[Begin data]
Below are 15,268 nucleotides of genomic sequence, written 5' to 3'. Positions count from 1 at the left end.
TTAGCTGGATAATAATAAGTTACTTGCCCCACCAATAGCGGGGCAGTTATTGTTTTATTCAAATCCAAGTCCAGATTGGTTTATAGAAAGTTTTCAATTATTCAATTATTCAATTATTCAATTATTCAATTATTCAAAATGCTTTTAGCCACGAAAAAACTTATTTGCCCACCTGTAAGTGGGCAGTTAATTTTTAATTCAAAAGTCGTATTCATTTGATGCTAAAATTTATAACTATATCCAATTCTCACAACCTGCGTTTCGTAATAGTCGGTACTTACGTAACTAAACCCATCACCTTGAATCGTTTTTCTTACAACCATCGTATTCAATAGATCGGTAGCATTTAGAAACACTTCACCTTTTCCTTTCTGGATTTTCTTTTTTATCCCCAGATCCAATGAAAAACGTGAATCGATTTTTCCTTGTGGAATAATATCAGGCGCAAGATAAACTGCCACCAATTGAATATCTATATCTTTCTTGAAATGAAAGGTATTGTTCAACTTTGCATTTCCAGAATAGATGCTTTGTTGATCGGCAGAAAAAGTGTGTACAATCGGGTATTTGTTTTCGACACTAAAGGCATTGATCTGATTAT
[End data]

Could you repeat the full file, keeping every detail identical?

Below are 15,268 nucleotides of genomic sequence, written 5' to 3'. Positions count from 1 at the left end.
TTAGCTGGATAATAATAAGTTACTTGCCCCACCAATAGCGGGGCAGTTATTGTTTTATTCAAATCCAAGTCCAGATTGGTTTATAGAAAGTTTTCAATTATTCAATTATTCAATTATTCAATTATTCAATTATTCAAAATGCTTTTAGCCACGAAAAAACTTATTTGCCCACCTGTAAGTGGGCAGTTAATTTTTAATTCAAAAGTCGTATTCATTTGATGCTAAAATTTATAACTATATCCAATTCTCACAACCTGCGTTTCGTAATAGTCGGTACTTACGTAACTAAACCCATCACCTTGAATCGTTTTTCTTACAACCATCGTATTCAATAGATCGGTAGCATTTAGAAACACTTCACCTTTTCCTTTCTGGATTTTCTTTTTTATCCCCAGATCCAATGAAAAACGTGAATCGATTTTTCCTTGTGGAATAATATCAGGCGCAAGATAAACTGCCACCAATTGAATATCTATATCTTTCTTGAAATGAAAGGTATTGTTCAACTTTGCATTTCCAGAATAGATGCTTTGTTGATCGGCAGAAAAAGTGTGTACAATCGGGTATTTGTTTTCGACACTAAAGGCATTGATCTGATTAT